ReplyDeleteI've taught Algebra Connections (Algebra 1--the newer version) and Algebra 2 with CPM. Your question, "does it work?", isn't something I can really answer. Like any curriculum it all depends on how it is implemented.

So, my experiences with CPM...let me frame this for you a little bit. I am a big proponent of group work, and have worked closely with colleagues to implement Complex Instruction in my classroom. I believe that group work is an essential component of effectively implementing CPM. It is also an extremely difficult thing to do. You can't just put students in groups and expect them to all work well together. So that's a big caveat.

The amount and complexity of the language is a big challenge for ELL students. I rewrote a lot of problems to reduce the language load for my students.

The homework...I had so few students actually complete their homework that I don't have any good data on whether the review is good/bad. Especially in Algebra 1. In Algebra 2, the retun rate was much better and students most of the time did pretty well on the review problems.

For teachers who want their students to get a lot of practice with skills, there are very few drill-type problems in CPM.

And as someone mentioned above, if your community is involved in the Math Wars, you might want to take a long look at whether that will be too much of an obstacle.

I hope this helps. If you have any questions in specific, I'd be happy to tell you more.

My very first year teaching I used the CPM curriculum and I am extremely sad that I no longer have access to it at my new school. I'll do my best to give you my opinions in response to your questions:

ReplyDelete1. Originally I did not like CPM. I felt like the students wouldn't get enough practice to really master the content. After working with the algebra I, algebra II, geometry, and pre-algebra texts I find the opposite to be true in most instances. The students have adequate practice (if you assign homework and actually make it part of your day) and the quality of learning is much better.

2. I arrived in the program's 3rd year of implementation. From my experience, the administration had to be prepared to support you when a parent calls and asks about the "group work" and "group scores" and "is my kids grade hurt by another kid"...type questions. We also implemented it from middle school up...for the entire district. That might have an impact on success/failure.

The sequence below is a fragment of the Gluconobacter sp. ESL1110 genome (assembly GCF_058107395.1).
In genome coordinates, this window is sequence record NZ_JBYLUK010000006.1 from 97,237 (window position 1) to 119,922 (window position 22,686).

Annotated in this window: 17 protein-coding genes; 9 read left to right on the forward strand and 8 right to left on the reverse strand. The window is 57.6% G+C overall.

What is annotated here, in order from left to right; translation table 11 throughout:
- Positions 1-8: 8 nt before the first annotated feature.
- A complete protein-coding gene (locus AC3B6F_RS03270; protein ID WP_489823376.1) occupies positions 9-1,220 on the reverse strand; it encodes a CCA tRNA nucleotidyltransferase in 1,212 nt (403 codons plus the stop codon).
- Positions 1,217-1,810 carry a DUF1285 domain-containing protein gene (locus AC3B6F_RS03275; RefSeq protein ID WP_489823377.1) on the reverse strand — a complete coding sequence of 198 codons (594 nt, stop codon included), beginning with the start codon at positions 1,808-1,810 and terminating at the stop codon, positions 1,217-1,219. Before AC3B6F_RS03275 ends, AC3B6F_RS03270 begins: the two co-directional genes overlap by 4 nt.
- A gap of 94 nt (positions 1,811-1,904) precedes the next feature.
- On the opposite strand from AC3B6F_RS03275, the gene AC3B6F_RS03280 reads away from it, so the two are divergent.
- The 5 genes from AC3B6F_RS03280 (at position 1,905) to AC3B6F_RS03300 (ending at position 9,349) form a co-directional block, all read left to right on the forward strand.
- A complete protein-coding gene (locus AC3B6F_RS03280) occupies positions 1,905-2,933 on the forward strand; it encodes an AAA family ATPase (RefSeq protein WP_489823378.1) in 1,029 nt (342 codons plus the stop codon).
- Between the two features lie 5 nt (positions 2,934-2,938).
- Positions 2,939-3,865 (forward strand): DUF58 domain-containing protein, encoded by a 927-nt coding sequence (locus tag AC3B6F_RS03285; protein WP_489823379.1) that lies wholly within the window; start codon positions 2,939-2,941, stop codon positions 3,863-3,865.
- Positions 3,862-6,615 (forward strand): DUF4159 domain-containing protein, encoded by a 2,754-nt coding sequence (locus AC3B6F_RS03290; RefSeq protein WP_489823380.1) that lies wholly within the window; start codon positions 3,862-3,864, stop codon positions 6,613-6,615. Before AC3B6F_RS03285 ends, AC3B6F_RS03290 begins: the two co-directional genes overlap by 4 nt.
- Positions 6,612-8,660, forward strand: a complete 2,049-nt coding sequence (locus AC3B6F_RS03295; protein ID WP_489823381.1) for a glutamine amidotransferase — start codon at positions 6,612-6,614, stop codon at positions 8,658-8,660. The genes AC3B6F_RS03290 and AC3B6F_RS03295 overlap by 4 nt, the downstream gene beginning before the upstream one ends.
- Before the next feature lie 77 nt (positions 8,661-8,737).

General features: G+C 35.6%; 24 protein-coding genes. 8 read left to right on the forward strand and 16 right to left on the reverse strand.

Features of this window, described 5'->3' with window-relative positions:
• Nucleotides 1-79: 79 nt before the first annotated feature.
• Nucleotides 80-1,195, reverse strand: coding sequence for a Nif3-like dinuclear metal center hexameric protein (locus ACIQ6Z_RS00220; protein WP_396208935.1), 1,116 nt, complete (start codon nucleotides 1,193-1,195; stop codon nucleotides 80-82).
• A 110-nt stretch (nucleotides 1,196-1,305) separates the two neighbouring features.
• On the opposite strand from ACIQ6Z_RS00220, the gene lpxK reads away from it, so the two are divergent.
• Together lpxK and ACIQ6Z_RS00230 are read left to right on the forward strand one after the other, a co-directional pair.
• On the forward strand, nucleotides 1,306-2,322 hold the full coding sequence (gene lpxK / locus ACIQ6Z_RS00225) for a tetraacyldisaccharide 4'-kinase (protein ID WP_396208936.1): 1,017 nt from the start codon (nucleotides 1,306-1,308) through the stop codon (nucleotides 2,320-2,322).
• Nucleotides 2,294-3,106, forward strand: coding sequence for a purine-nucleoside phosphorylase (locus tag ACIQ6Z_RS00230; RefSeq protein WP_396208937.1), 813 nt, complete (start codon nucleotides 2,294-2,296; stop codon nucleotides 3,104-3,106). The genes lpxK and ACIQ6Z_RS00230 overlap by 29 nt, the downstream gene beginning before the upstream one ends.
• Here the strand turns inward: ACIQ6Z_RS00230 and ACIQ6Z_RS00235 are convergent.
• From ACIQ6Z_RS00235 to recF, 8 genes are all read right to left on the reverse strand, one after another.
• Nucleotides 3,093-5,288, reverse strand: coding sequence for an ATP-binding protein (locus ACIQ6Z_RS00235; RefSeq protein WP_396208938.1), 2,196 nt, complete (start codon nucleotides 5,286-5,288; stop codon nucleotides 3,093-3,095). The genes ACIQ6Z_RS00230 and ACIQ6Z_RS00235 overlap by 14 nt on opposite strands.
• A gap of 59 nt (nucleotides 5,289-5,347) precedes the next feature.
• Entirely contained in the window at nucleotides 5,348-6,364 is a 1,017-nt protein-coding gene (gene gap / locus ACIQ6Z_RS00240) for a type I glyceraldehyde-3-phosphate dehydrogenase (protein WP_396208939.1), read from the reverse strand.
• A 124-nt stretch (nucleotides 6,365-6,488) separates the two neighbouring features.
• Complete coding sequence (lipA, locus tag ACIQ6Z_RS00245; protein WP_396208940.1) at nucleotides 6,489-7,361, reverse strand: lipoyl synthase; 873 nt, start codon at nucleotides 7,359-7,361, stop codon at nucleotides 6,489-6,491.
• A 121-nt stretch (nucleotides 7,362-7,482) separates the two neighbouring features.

3. All levels of learners can benefit from CPM. I had every level of student during my time with CPM. I found that the students it served best were the extremes (low levels and high levels). However, all levels benefited over traditional instruction (imo).

4. The spiraling homework was based on the idea that students should master concepts over time. This way you could actually grade homework if you wanted to, because by that time they should have already seen the concept several times and had the opportunity to ask questions. This saved review days. I very rarely reviewed for any test. The students knew when we finished the last section, the next day would be group test, and then the next would be the individual test.

5. CPM is very specific on what % of tested material should be old/new. I believe it is a 30-60 ratio (30 new, 60 old). I LOVED this...same reasons as homework...gave students time to master the content without being penalized for learning slower/faster than anyone else.

6. I used team and indivial tests. Teamwork/tests/etc... was only 10% of the overall grade. And generally...the kids who were worried about team tests, the team tests HELPED their grade.

7. The students stay actively engaged if YOU stay actively engaged. If you are the type of teacher that likes to sit behind your desk while students work on something...this is NOT FOR YOU. You can make the material as challenging or not-challenging as you wish (CPM provides guidance for that).

8. YES YES YES....this is the MAIN reason I love CPM so much. It actually helps create critical thinkers instead of just "plug it in" type of students.

9. I had some students that would take additional notes. However, many did not and they were just fine.